When I was growing up in Alaska, every Sunday on the radio they had those great radio programs like Fibber McGee & Molly, Lone Ranger, The Shadow, The Green Hornet, Burns & Gracie, Blondie, Gunsmoke and my favorite: Dragnet. This was in the middle to late seventies. You can still listen to them on the Internet (there was a link on Kim Komando once). I loved Sundays in Fairbanks in the winter. Too cold to go outside, but listening to the radio in front of the Franklin fireplace with some hot chocolate was fun.

Don Sims
11-14-2005, 11:08 AM
Middle to late 70's I was a teenager in Heidelburg, a great place to grow up. My dad was the electronics warfare guru for the Army in Europe.

flypaper 2
11-15-2005, 12:36 AM
Cars had no turn signals. Stick your arm out the window, straight up was turn right. No power steering or automatics, only on luxury cars. You developed arms like an ape, or popeye. Only controline and free flight and engines with no mufflers. The sidewalks were plowed with a wooden V plow with a horse on the front of it. Life was as slow as the horse was and more leisurely.:p

11-20-2005, 11:32 AM
OK you guys, you think you had it tough? You asked for it! Here's how Monty Python suffered in their younger years:

Four well-dressed men sitting together at a vacation resort. "Farewell to Thee" being played in the background on Hawaiian guitar.

Michael Palin: Ahh.. Very passable, this, very passable.
Graham Chapman: Nothing like a good glass of Chateau de Chassilier wine, ay Gessiah?
Terry Gilliam: You're right there Obediah. Eric Idle: Who'd a thought thirty years ago we'd all be sittin' here drinking Chateau de Chassilier wine?
MP: Aye. In them days, we'd a' been glad to have the price of a cup o' tea.
GC: A cup ' COLD tea. EI: Without milk or sugar. TG: OR tea! MP: In a filthy, cracked cup.
EI: We never used to have a cup. We used to have to drink out of a rolled up newspaper.
GC: The best WE could manage was to suck on a piece of damp cloth.
TG: But you know, we were happy in those days, though we were poor.
MP: Aye. BECAUSE we were poor. My old Dad used to say to me, "Money doesn't buy you happiness."
EI: 'E was right. I was happier then and I had NOTHIN'. We used to live in this tiiiny old house, with greaaaaat big holes in the roof.
GC: House? You were lucky to have a HOUSE! We used to live in one room, all hundred and twenty-six of us, no furniture. Half the floor was missing; we were all huddled together in one corner for fear of FALLING!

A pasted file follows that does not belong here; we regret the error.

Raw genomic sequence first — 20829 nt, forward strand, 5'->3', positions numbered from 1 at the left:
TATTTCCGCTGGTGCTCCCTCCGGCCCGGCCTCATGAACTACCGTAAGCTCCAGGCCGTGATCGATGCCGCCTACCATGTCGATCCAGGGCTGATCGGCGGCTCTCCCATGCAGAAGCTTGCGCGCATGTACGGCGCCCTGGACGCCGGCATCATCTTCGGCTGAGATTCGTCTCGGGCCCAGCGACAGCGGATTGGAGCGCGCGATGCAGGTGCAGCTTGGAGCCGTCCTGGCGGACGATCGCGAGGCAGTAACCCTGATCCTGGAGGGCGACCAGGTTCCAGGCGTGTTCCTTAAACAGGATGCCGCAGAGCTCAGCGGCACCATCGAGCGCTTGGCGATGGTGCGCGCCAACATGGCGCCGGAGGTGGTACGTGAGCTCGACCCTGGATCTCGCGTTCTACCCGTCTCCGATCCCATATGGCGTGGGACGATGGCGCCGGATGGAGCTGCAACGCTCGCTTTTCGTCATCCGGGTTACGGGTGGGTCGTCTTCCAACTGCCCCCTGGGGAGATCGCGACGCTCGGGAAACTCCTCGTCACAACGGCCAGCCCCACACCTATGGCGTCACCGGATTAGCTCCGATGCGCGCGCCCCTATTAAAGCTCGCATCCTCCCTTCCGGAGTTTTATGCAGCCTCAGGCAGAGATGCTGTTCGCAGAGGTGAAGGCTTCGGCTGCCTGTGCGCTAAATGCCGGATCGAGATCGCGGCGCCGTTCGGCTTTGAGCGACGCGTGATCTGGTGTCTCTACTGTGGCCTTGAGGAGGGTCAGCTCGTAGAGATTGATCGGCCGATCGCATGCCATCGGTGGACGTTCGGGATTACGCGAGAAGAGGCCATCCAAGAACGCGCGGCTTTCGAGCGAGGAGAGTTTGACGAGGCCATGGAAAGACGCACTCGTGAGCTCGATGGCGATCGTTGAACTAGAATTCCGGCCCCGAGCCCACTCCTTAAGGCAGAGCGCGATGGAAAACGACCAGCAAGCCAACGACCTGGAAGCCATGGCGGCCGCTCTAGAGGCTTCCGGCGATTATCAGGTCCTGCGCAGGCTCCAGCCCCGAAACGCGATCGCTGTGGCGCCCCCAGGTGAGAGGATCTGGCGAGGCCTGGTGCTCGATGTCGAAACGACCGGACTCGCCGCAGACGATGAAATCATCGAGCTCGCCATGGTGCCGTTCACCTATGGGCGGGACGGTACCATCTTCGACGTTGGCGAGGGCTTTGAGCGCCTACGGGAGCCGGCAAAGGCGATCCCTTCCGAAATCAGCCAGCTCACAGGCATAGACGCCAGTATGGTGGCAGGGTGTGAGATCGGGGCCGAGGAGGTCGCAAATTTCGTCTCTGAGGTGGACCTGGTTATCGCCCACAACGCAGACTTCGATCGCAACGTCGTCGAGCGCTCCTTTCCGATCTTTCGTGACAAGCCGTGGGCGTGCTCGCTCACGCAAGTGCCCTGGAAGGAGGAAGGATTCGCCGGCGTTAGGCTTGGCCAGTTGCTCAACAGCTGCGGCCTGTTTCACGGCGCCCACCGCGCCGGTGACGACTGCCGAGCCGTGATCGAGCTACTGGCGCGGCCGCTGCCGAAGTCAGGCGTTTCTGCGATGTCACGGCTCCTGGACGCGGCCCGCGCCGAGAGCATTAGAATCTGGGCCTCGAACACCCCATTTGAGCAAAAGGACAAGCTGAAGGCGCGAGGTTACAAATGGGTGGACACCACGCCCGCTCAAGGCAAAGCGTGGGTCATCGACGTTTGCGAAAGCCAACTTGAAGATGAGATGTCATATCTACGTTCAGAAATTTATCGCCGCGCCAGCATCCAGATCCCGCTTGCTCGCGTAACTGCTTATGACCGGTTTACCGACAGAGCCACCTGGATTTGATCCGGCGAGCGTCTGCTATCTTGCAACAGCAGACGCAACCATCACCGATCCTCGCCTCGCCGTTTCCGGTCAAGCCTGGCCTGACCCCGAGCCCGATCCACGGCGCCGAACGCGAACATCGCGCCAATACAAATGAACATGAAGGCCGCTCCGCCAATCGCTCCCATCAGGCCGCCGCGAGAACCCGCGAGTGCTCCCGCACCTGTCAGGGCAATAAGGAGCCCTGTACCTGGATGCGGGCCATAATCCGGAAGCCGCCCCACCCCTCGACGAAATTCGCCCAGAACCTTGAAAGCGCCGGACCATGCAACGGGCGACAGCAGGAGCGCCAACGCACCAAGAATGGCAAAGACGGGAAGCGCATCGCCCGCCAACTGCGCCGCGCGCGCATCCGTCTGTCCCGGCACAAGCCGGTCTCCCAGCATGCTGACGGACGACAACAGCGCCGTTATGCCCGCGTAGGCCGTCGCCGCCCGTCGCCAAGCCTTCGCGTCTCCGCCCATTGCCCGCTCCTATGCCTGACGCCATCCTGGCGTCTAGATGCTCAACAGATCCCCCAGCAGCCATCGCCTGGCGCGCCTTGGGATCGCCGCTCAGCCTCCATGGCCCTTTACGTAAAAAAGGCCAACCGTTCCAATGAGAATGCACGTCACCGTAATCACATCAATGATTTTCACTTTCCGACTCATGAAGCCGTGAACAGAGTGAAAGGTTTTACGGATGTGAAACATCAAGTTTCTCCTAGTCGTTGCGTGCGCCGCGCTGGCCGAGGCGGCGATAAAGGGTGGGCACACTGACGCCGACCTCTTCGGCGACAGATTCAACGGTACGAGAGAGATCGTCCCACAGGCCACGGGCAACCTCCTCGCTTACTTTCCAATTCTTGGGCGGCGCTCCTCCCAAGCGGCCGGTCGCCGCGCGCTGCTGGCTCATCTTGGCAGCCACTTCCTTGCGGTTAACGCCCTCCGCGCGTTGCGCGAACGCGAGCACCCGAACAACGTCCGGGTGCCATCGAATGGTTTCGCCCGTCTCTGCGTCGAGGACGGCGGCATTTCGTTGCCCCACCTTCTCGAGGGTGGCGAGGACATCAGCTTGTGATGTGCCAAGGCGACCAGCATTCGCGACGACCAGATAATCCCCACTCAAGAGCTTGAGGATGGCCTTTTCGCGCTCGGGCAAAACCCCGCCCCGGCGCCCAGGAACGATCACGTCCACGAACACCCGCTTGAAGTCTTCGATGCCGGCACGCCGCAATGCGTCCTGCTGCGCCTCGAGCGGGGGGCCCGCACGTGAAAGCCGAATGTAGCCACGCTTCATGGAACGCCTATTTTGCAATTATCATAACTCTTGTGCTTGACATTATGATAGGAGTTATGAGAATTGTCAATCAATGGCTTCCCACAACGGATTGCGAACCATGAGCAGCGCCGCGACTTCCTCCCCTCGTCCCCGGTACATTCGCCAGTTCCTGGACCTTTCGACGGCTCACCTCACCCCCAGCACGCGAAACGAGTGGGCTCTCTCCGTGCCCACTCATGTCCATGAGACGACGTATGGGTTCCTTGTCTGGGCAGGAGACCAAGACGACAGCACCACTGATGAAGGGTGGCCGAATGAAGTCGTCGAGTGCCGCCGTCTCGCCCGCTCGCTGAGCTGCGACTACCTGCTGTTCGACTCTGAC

TG: You were lucky to have a ROOM! *We* used to have to live in a corridor!
MP: Ohhhh we used to DREAM of livin' in a corridor! Woulda' been a palace to us. We used to live in an old water tank on a rubbish tip. We got woken up every morning by having a load of rotting fish dumped all over us! House!? Hmph.
EI: Well when I say "house" it was only a hole in the ground covered by a piece of tarpolin, but it was a house to US.
GC: We were evicted from *our* hole in the ground; we had to go and live in a lake!
TG: You were lucky to have a LAKE! There were a hundred and sixty of us living in a small shoebox in the middle of the road.
MP: Cardboard box?
TG: Aye.
MP: You were lucky. We lived for three months in a brown paper bag in a septic tank. We used to have to get up at six o'clock in the morning, clean the bag, eat a crust of stale bread, go to work down mill for fourteen hours a day week in-week out. When we got home, out Dad would thrash us to sleep with his belt!
GC: Luxury. We used to have to get out of the lake at three o'clock in the morning, clean the lake, eat a handful of hot gravel, go to work at the mill every day for tuppence a month, come home, and Dad would beat us around the head and neck with a broken bottle, if we were LUCKY!
TG: Well we had it tough. We used to have to get up out of the shoebox at twelve o'clock at night, and LICK the road clean with our tongues. We had half a handful of freezing cold gravel, worked twenty-four hours a day at the mill for fourpence every six years, and when we got home, our Dad would slice us in two with a bread knife.
EI: Right. I had to get up in the morning at ten o'clock at night, half an hour before I went to bed, (pause for laughter), eat a lump of cold poison, work twenty-nine hours a day down mill, and pay mill owner for permission to come to work, and when we got home, our Dad would kill us, and dance about on our graves singing "Hallelujah." MP: But you try and tell the young people today that... and they won't believe ya'.
ALL: Nope, nope..